Note: If anyone has a sad and lonely copy of Frankenstein floating around that looks like the picture above it's probably mine. I misplaced it and really would like to read it again...
I devoted my heart and soul to this novel last year in much the same way that Victor Frankenstein devoted his life to creation and destruction. I now finally come back to writing a brilliant review and discussing the intricacies of this construct that is Frankenstein. My previous review of course lacking the necessary depth and diligence of perusal.
This is a hard review for me to write. How can I channel the raw elemental and emotional beauty of such a book with my own flighty and often flippant words? How can I tame such a monster and convey to anyone else how powerful and vibrant this novel is? How much depth this contains for a book written by a nineteen year old is really astounding so to do such a thing would be like to magic.
I could write about the tormented creation of the book. I could mention the psychologically damaged scientist and his obsession with forbidden knowledge. I could refer of course to Freud and Jung. I might even delve into the texts hinted at within this work: such as The Rime of the Ancient Mariner and Paradise Lost. However I won't because to do such would be to spoil such discoveries for the reader who desires to read this book after viewing this review.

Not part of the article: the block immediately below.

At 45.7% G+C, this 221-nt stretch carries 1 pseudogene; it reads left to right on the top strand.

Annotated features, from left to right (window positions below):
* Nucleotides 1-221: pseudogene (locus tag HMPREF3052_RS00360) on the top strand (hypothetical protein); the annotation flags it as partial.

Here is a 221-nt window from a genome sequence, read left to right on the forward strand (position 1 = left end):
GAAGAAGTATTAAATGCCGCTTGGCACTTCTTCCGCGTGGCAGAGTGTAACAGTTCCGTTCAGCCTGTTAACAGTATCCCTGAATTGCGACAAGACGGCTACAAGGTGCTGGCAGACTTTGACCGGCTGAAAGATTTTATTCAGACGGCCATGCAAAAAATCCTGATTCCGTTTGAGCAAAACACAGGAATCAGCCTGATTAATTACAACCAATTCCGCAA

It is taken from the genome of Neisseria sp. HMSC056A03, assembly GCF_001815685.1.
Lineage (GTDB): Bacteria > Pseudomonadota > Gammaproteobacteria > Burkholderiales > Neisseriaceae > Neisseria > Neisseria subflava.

No instead I'll explain what I think is the most powerful aspect of this book. Apart from the overall legend it is an idea representative of what the book is about. Frankenstein for me is a tale of a man messing with powers greater than he can handle. It is an idea that men should not mess with forbidden knowledge, nor try and draw life from death. I think for me personally that the element of attempting to draw life from its incongruous opposite was powerful. You cannot create life where there is none and you cannot bring it forth from death. To attempt such was beyond the protagonist and resulted in his personal torment. It could also be debated that the 'protagonist' was more of the villain in this story.
It is both a philosophical book full of cautions, a book that is in many ways prescient. And it is that eternal element. The fact that it still can be applied to today which makes it a classic. Like Dracula
this is a gothic horror story that has had philosophical and psychological tags attached. However it is greater than any of the surrounding tales and stories. It is a beautiful work of art that deserves the title of classic and should be read by all readers.
Even after a year of studying this text I love this book as much as I did the first time I read it. In fact I believe the perspective of studying it has made me appreciate it more. It is truly a book that I love. A book that represents my final year of education in many various ways.